The stock market usually enters a bear phase during a recession (where stocks are falling or are already at a low). Investors are typically wary of investing afresh in such a market as the chances of stock prices falling further keep them away. To further complicate a dismal situation, a recession has no expiry date – it can last a few months or drag on for years.
Another perspective about a bear market is to look at it like a stock market sale, where shares are available at significant discount to their normal levels. However, like any experienced shopper knows, not everything on sale is a good bargain. Investors need to avoid being lured into buying anything and everything because it is cheap. However, if investors choose the right strategy in a sale, they can get great bargains from a long-term investment point of view.
Why do stocks fall in recession?
Typically, economic activity declines during a recession. Companies are unable to grow their profits due to the slowdown in revenue. Individuals prefer to save than spend, which, in turn, affects company revenues. Companies then postpone or cancel capacity expansion or end up with surplus capacity. This, in turn, freezes fresh hiring or even triggers layoffs, which cascades into weaker sentiment among individuals about spending. Governments earn comparatively low revenues from taxes, and may thus curtail their expenditure on various projects. Overall, the economy goes into a negative loop of less output and subdued demand.
The stock markets react when investors anticipate a recession. One of the concepts that explains stock price says it is the present value of future cashflows that the company could earn. A recession would invariably indicate lacklustre future sales, and hence, low profits, which, in turn, would lower the present value of future cashflows. This translates into a fall in share prices.
Recession and investment opportunity
Long-term investors would however, note that economies recover from recessions and so do stock markets. Typically, stock market changes lead economic cycle changes, meaning the stock market would fall first, and then a recession or slowdown would materialise in the economy. However, any fall in the stock market is also an opportunity for investors to pick up stocks at low prices, especially from a long-term perspective. Even if investors gather the courage to invest, the key questions remain – when to invest and how to invest (strategy). Can investors accurately gauge the lowest price or ‘time’ the market in a bear phase? Although this can be very appealing to try, investment professionals (including fund managers) would advise strongly against such a move, as there is no formula to accurately predict the right time to invest. Therefore, the focus should be on investment strategy.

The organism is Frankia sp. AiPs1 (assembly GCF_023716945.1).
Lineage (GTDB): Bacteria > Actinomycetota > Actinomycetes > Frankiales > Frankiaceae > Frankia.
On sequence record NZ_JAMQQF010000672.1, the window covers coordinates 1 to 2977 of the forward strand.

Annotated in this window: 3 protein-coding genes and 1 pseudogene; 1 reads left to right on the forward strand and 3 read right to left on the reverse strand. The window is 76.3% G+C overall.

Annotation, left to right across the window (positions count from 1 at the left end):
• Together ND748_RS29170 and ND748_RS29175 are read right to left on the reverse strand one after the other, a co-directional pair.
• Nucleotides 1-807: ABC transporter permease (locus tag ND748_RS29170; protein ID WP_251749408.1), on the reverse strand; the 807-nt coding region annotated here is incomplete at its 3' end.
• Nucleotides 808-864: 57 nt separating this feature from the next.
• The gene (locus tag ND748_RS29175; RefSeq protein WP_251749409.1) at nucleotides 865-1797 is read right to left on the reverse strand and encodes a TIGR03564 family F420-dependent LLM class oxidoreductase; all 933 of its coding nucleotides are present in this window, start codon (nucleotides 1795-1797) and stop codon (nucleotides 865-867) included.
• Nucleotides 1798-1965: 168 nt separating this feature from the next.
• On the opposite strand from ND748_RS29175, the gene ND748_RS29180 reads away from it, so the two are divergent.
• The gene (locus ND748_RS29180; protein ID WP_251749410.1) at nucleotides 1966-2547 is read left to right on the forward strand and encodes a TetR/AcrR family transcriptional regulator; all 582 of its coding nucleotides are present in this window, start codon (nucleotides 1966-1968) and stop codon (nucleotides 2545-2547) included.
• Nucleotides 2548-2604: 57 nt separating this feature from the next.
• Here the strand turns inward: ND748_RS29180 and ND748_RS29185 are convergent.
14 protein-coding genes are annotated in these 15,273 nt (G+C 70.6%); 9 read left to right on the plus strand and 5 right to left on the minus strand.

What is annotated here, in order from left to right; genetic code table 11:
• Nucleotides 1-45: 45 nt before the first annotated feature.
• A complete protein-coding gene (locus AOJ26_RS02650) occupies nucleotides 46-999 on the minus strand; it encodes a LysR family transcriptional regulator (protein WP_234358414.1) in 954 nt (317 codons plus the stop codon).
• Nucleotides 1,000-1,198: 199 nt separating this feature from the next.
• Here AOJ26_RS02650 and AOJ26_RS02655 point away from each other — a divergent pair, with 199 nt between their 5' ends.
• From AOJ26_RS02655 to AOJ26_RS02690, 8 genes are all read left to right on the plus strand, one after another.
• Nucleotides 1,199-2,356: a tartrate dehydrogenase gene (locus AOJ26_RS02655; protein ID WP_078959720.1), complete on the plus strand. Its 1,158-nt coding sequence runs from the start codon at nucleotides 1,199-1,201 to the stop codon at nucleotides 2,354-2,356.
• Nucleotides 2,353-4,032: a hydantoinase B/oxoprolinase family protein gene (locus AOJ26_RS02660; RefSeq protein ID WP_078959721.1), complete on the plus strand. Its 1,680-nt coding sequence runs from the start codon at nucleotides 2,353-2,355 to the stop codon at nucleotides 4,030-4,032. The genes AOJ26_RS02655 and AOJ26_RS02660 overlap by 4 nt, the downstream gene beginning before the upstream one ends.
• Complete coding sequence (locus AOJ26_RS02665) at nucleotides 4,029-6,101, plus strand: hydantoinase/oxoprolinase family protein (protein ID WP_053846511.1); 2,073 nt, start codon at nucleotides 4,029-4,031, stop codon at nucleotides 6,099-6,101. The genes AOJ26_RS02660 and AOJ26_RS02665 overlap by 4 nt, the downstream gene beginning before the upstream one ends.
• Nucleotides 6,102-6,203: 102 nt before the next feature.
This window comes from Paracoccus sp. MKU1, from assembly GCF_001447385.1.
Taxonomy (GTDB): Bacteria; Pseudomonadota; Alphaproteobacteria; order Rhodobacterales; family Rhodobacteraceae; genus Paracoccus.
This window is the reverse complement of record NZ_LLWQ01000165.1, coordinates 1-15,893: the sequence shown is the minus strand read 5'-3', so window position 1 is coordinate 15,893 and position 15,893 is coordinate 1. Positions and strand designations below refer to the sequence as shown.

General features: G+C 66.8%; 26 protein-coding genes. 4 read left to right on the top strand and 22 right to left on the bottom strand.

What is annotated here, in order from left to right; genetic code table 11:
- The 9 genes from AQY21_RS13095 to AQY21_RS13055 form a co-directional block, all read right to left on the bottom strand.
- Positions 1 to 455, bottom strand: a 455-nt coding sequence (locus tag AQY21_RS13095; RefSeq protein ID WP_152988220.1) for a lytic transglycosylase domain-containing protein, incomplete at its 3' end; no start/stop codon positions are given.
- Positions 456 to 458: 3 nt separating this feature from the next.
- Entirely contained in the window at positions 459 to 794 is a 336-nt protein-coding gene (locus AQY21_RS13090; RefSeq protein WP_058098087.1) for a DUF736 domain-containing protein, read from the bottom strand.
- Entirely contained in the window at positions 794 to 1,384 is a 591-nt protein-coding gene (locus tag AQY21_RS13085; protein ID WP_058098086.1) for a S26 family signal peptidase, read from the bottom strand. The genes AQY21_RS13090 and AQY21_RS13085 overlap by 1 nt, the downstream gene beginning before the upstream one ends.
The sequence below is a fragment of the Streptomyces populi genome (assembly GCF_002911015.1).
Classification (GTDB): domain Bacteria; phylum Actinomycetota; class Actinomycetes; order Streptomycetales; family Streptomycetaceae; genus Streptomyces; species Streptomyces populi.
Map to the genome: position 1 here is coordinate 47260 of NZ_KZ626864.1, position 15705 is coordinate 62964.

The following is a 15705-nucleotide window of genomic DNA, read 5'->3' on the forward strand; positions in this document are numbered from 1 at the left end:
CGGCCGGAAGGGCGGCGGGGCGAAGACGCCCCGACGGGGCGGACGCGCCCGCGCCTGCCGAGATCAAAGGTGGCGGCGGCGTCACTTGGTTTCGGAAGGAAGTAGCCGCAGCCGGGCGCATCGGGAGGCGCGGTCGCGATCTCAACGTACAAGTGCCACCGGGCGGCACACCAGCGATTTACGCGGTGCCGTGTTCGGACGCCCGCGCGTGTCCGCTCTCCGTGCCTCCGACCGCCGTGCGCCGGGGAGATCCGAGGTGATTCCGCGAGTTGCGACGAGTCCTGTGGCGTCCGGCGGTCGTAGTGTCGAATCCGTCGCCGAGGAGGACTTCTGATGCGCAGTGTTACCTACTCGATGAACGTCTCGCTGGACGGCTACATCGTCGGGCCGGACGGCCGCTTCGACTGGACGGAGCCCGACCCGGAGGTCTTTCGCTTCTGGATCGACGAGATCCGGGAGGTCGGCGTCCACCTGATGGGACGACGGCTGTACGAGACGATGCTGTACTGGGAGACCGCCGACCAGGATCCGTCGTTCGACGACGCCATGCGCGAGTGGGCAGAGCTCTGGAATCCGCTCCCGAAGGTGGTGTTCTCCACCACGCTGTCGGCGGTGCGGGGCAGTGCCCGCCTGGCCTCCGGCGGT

There are two main investment strategies usually followed by investors.
1. Equity mutual funds
In this strategy, instead of trying to invest in individual stocks (even if they are available at a bargain), investors can opt to invest through mutual funds. When stock markets recover from a bear phase, the recovery is usually broad-based (several stocks go up together). Investing in a diversified mutual fund is preferable as investors can benefit from such broad-based recovery, rather than betting on a select few stocks. The return from this strategy would be less than that from some of the best-performing stocks at the top of the returns table. However, the risk is also lower than associated with investing in poor stocks that are unable to recover even if the rest of the market does.
2. Direct stocks
This strategy is suitable for only those investors with adequate knowledge of how the stock market operates and what causes price movements. It is also suitable for investors with greater risk appetite or the ability to absorb losses without financial distress. Such investors are also aware that certain sectors are more resilient than others in a bear market. For example, companies from sectors like consumer, pharma, and healthcare are more resilient due to the nature of demand for these goods and services. Thus, knowledgeable investors avoid cyclical sectors such as real estate where the turnaround period can be long, spanning several years.
More knowledgeable investors who conduct in-depth research on companies are better positioned to pick individual stocks for investment. One such filter for companies is a proven track record of recording growth even through a recession.
Overall, recessions are opportunities for long-term investors to participate in the stock market at bargain prices. However, the time horizon in such investment should be long term, and investors need to have a sound strategy that suits their investment style and knowledge of the stock market.